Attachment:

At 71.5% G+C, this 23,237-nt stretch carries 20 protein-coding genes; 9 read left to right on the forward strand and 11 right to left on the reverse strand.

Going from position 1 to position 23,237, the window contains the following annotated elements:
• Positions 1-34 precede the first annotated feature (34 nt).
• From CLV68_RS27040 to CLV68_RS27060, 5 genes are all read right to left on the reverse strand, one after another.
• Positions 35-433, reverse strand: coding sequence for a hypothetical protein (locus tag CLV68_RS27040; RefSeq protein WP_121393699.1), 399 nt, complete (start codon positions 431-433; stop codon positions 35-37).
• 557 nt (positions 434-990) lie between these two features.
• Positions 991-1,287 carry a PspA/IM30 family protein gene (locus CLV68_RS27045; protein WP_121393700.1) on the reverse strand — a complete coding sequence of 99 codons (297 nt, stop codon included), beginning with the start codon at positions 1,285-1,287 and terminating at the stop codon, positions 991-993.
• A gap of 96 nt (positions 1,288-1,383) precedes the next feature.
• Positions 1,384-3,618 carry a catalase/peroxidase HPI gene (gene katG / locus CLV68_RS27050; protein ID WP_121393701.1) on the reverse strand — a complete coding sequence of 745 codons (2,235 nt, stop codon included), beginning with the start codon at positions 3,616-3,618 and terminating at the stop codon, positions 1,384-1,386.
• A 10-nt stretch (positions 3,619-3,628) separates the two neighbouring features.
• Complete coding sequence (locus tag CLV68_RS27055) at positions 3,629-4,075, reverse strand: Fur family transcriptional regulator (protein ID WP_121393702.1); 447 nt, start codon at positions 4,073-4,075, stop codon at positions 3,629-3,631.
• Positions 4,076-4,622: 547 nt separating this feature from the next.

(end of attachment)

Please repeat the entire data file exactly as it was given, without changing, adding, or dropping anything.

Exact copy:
At 71.5% G+C, this 23,237-nt stretch carries 20 protein-coding genes; 9 read left to right on the forward strand and 11 right to left on the reverse strand.

Going from position 1 to position 23,237, the window contains the following annotated elements:
• Positions 1-34 precede the first annotated feature (34 nt).
• From CLV68_RS27040 to CLV68_RS27060, 5 genes are all read right to left on the reverse strand, one after another.
• Positions 35-433, reverse strand: coding sequence for a hypothetical protein (locus tag CLV68_RS27040; RefSeq protein WP_121393699.1), 399 nt, complete (start codon positions 431-433; stop codon positions 35-37).
• 557 nt (positions 434-990) lie between these two features.
• Positions 991-1,287 carry a PspA/IM30 family protein gene (locus CLV68_RS27045; protein WP_121393700.1) on the reverse strand — a complete coding sequence of 99 codons (297 nt, stop codon included), beginning with the start codon at positions 1,285-1,287 and terminating at the stop codon, positions 991-993.
• A gap of 96 nt (positions 1,288-1,383) precedes the next feature.
• Positions 1,384-3,618 carry a catalase/peroxidase HPI gene (gene katG / locus CLV68_RS27050; protein ID WP_121393701.1) on the reverse strand — a complete coding sequence of 745 codons (2,235 nt, stop codon included), beginning with the start codon at positions 3,616-3,618 and terminating at the stop codon, positions 1,384-1,386.
• A 10-nt stretch (positions 3,619-3,628) separates the two neighbouring features.
• Complete coding sequence (locus tag CLV68_RS27055) at positions 3,629-4,075, reverse strand: Fur family transcriptional regulator (protein ID WP_121393702.1); 447 nt, start codon at positions 4,073-4,075, stop codon at positions 3,629-3,631.
• Positions 4,076-4,622: 547 nt separating this feature from the next.